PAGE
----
Restricting certain groups (or any immigration) moves us from being a universalist society – where all people (and peoples) are treated equally, to a particularist one, where people are treated differently according to their inherent qualities. That’s a line they don’t want us to cross, for the aforementioned reasons.
Yet I will argue that this rebuke of biology, despite whatever semi-rational basis it might have, is in reality just another group attribute. Just like the Nazis embraced biology and extreme particularism, certain NW Europeans and Ashkenazi Jews have an inherent discomfort with biology – supremely ironically, because of their biology.
Easy examples of this:
Nature interventions vs nurture interventions pic.twitter.com/4j9GIr9MR8
— Diana S. Fleischman (@sentientist) March 9, 2016
— Steve Stewart-Williams (@SteveStuWill) March 8, 2016
These individuals regard biological bases to behavior as being wrong, or if not wrong, then dangerous or evil and they hate and/or fear them. But they are perfectly happy with “environmental” sources to human differences, and changes brought about with such.
But this fear reveals a deep logical inconsistency. While it’s true that belief in a biological basis to human differences has been involved in many societal evils, such as Jim Crow, forced sterilizations, and Nazism, the belief that there are is no biological basis to human behavior – the belief that we are blank slates – has led to great many more atrocities. While the off chance that an HBD-aware society might lead to discrimination and Nazism may exist, runaway blank slatism isn’t much better. You don’t hear much discussion of this guy:
Runaway blank slatism has arguably killed many times more people that the Nazis ever did.
But those who rail against biology barely acknowledge this. Part of the reason is that many in the Western Left are sympathetic to communism and its ideals. Some even believe that communism can still work if “properly implemented”.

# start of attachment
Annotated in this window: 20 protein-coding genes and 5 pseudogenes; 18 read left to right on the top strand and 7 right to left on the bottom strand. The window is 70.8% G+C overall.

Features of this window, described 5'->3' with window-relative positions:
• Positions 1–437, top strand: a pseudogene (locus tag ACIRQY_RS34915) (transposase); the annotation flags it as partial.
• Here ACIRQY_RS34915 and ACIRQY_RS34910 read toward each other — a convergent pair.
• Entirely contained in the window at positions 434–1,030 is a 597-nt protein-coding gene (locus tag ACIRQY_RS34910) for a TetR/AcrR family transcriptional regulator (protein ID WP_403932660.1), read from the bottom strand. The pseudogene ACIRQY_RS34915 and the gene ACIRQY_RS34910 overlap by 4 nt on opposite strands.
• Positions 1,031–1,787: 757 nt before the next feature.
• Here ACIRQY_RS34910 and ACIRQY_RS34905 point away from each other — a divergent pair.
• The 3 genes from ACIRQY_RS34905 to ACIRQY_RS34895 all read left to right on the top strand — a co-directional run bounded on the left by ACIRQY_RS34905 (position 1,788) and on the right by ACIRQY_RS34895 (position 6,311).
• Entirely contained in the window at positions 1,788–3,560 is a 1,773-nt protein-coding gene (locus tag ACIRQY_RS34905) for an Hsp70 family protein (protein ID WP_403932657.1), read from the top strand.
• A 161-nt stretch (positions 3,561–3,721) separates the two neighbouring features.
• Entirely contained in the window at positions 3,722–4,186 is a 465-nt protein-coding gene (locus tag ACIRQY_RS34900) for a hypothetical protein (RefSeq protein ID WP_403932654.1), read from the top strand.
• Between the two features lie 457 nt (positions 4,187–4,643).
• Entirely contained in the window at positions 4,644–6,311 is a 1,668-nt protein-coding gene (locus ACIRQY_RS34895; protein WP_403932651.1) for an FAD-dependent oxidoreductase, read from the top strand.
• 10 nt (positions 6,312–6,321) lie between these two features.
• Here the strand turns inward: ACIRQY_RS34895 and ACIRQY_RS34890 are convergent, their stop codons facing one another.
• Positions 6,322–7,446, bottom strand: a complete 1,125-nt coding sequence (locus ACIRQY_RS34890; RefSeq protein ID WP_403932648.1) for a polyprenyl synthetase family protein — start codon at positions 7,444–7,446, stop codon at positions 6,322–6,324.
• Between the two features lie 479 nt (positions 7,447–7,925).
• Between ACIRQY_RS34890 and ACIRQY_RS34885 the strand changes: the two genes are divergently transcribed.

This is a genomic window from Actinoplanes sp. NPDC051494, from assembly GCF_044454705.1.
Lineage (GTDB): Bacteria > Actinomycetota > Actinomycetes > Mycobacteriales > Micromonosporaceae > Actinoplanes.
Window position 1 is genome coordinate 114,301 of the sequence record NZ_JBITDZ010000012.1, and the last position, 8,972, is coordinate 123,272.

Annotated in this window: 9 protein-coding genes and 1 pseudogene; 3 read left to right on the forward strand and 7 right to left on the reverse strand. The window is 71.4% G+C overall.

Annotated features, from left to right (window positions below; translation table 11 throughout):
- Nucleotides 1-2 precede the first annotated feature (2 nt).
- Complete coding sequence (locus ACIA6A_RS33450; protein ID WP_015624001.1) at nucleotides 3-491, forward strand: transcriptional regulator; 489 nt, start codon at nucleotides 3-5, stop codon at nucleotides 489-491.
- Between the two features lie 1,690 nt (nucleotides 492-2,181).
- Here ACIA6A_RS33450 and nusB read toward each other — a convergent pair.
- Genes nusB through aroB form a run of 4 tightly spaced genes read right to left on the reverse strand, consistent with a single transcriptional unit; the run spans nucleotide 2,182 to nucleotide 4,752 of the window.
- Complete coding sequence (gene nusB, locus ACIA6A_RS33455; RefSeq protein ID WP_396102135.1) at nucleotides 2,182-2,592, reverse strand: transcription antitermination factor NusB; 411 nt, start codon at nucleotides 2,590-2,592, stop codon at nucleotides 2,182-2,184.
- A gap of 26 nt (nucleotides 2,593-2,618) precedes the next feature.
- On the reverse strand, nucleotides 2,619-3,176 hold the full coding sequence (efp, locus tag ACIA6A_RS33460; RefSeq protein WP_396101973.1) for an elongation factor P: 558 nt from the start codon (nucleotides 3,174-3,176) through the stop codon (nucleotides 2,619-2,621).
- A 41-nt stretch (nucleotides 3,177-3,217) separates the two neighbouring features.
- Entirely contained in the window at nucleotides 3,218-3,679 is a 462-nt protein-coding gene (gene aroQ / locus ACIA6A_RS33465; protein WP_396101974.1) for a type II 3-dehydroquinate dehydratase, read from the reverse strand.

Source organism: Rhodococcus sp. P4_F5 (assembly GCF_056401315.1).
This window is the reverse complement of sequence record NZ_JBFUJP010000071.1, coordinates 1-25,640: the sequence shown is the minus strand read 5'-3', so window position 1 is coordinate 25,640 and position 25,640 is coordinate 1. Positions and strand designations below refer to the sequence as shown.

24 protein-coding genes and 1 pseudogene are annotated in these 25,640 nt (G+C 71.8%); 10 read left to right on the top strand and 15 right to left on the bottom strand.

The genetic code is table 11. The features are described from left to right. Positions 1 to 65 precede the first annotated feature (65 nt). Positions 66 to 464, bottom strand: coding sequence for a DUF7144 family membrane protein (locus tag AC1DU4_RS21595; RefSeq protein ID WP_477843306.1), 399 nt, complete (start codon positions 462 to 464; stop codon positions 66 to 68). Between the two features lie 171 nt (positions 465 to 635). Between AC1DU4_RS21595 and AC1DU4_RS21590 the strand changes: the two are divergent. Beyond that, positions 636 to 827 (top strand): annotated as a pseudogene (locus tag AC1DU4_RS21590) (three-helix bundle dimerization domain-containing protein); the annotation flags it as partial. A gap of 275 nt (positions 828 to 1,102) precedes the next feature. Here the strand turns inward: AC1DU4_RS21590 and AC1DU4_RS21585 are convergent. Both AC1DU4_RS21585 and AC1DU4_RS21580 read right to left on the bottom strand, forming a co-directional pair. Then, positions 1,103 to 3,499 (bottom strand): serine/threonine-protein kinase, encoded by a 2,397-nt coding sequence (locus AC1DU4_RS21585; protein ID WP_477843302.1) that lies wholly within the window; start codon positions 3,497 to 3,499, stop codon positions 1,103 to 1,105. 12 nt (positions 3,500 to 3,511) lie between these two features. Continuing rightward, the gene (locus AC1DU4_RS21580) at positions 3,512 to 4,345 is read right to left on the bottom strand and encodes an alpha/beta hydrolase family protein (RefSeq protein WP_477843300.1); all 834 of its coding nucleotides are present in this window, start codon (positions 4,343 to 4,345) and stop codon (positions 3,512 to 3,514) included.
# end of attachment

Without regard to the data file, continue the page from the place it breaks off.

At the end to the day however, there is a reality regardless of what elites want us to think. Suppressing science only works so well because truths about the world will keep getting rediscovered. Modern technology is pushing ahead, and the facts continue to pour in. There is however a backlash in the West. The ascent of Donald Trump is the American manifestation of this, as is the rise of many nationalist candidates and parties in NW European countries. This could potentially be a good thing, because one of the most pressing problems facing Northwestern European-derived societies is unrelenting migration into them.
Trump is the only candidate who is taking a position against continued mass immigration, which must be halted soon for the good of both Western societies and ultimately the migrants themselves.
(All that said, let me make clear that I think that Trump is a less-than-ideal candidate for president for several reasons. For one, he appears to support the increasing encroachment of government into our civil liberties and the burgeoning Security State. He appears to be weak on established science – a fantastic irony – exemplified by his amenity to anti-vaxxers – an almost unforgivable sin in a leader. He also doesn’t seem to have clear and realistic economic plans and instead copies the mainstream conservative doctrine on things like taxation and healthcare. Now, those considered, Trump doesn’t appear to be much of a deeply principled politician – in stark contrast to Bernie Sanders – and is probably not all that attached to many of these positions. This leaves hope that his views on these matters might be changed. Might.)
Interesting and important times lie ahead. Let’s hope it turns out well.
On the matter of hope, as you know, I recently had another child, a beautiful daughter to give JayMan Jr. a playmate.